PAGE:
Timo: Yeah. Yeah. Really good. Good and interesting topic. And I think super, super relevant for anybody who works in any field really, but especially at schools at the moment. So I think we’re at this unique crossroads where there’s these I’ll say three generations coming together. So we have our Gen Xs who were mid sixties through to the early eighties. I think they’re really important cuz they’re their grandparents at the moment, or early grandparents, kids at the end of high school. So from a gifting and donation point of view, I think they’re becoming really important. And then secondly, we’ve got our millennials who Gen Y kind of make up the bulk of our parenting cohorts at the moment. So mid eighties through to the late nineties, and then late nineties through to the early, to the sort of 2010 ish, 2012, we’ve got our Gen Z. So their kids are starting to come into the system. If you’re a popular school, they’re most likely starting to wait list for your early years. And I think what the challenge might be looking at all three of these is that they come with very different expectations. They have different levels of interaction with technology, so they expect technology in different ways. If you think about how dating worked and how banking works for a early Gen Xer versus a Gen Z, it’s completely different. And if you’re from Gen Z or a late millennial, you’re probably doing your banking, your dating, your medical transactions, anything online. Like I speak to my doctor through an app these days. That’s just how it works, right? And transferring that into one of the biggest investments a person would have to make a decision on i e their child’s education. I think there’s a lot of opportunity and challenge there for us all.
Tara: Yeah, definitely. I think the the definitions is it’s always fun to see where you fall yourself and where your family members fall and it makes me feel extremely old. I know you two are a bit younger than me and my kids are old enough to start having kids just about, so they’re gonna be the parents coming up. And it’s a little bit frightening, but let’s talk about challenges. So for the Gen Y and Gen Z these upcoming parents, current and upcoming parents, what do you think the biggest challenges and opportunities are? Obviously when you talk about everything being online and us being used to that, of course, having online interactions with them is important, but what are some challenges with that too?
Timo: Yeah, so I think I think there’s a, there’s two things to it. The first is the way that I think the two different generations look at imaging and just the marketing collateral we put in front of them. I think Airbnb does an amazing job speaking to Gen Z. And if you look at their campaigns, it’s visually very, realistically driven for millennials, so the gen Y’s, I think we still wanted to be sold the dream. It’s quite emotive the way that we did our videos for them, the way that we wanted to connect emotionally. And I think Gen Z seems to be a lot more intellectually driven by the advertising that’s being put in front of them and they can see through the shine and the stories that we tell through emotive advertising. So I think there’s a big shift there. And what that means in reality for a school, I think is that things like social proof become extremely important. So if I look at videos for schools at the moment, it would be quite emotive. It would tell a story of the child of the whole child and how, how that kind of translates into the outcome at the end of an education with your school. And if we look at what I think Gen Z’s most likely gonna be wanting is what’s a day in the life of my kid gonna be like, what’s their friends gonna be like? What’s the families that I’m gonna be interacting with gonna be like, and we can already start seeing that shift in the first sort of school videos that are coming through and the collateral being used. So I think that’s one challenge. A second challenge, I think is meeting families where they’re at. So if you, I mentioned before that you can do these really complex transactions online. Like banking is such a complex transaction. You can remortgage your home most likely through an app if you really wanted to, or you could have deep conversations with a therapist online. There’s so many things you can do online that you traditionally would’ve done in person. And yet if you look at schools, there’s so many steps in the admissions journey that doesn’t work that way yet. We often see schools still have a 25 page manual form that has to be filled in which in today’s digital age, I think is quite challenging for parents if if you’ve gotta figure out where your nearest mailbox is to send that back to the school and things. There’s a, there’s a lot of small things that I think we can still work on as an industry to, to overcome these kind of challenges.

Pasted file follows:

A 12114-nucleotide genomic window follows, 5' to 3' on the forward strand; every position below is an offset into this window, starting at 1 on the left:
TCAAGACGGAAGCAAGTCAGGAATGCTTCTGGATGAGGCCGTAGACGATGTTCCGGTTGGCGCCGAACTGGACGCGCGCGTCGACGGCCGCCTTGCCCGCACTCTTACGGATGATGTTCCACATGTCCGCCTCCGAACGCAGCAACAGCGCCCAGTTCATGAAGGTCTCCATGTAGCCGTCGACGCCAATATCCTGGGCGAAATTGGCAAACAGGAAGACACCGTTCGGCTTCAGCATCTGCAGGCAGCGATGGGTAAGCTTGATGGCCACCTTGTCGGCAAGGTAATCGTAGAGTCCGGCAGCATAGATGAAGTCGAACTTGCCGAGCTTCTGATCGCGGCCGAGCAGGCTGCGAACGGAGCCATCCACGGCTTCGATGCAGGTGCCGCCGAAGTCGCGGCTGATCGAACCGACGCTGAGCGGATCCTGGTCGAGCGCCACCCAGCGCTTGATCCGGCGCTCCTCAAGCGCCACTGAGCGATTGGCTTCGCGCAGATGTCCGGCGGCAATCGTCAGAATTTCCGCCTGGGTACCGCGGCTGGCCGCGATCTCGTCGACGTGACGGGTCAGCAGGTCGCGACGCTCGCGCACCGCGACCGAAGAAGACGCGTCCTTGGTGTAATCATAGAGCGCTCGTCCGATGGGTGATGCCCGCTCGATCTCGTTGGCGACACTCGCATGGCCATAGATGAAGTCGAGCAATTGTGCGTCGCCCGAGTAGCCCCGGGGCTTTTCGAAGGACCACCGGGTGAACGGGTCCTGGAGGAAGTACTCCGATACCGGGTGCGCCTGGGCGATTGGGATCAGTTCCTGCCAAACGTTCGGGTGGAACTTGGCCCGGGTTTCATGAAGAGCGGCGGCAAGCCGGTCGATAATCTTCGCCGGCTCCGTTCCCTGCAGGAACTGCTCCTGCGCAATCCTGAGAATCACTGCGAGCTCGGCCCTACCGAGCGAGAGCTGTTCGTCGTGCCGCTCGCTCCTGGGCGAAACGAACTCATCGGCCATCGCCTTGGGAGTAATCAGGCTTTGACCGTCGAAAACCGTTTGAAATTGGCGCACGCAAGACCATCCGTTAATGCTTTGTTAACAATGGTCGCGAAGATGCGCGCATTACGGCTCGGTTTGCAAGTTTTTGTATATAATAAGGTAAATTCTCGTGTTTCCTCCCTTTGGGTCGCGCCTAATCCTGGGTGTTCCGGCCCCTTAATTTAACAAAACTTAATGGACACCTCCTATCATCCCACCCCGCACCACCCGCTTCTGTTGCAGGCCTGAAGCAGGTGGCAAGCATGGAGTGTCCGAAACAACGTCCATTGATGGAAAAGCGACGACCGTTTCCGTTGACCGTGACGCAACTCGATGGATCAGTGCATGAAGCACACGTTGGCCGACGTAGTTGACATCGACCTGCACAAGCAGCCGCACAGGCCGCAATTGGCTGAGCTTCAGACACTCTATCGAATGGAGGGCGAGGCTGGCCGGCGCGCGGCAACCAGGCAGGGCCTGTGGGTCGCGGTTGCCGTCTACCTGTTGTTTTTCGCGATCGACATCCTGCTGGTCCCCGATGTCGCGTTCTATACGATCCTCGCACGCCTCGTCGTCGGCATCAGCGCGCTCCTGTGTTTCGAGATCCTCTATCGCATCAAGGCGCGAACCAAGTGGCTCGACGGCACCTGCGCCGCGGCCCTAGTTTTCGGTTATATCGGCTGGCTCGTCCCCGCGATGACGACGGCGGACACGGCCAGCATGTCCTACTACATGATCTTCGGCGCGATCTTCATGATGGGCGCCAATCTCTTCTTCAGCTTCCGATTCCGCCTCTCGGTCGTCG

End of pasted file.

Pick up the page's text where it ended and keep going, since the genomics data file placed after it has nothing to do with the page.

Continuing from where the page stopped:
Aubrey: I love how you mentioned the forms because who owns a printer? I own one, I think it’s gathering dust in the corner, but like printing out those things, like I’m always so frustrated when the school’s like, oh yeah, download this, and then fill it out and then have your doctor sign it and then upload it. I’m like, oh gosh, that’s a lot of, there’s gotta be a better way.
Timo: That’s it. And on the school side, it’s so busy. It’s just so busy. There’s no time to process all of that data. Who has the time to take all of that 25 pages worth of personal information and things, besides the risk, but just being able to transfer that into a spreadsheet or wherever it lives at the school. That’s a big job. That’s a lot of hours spent.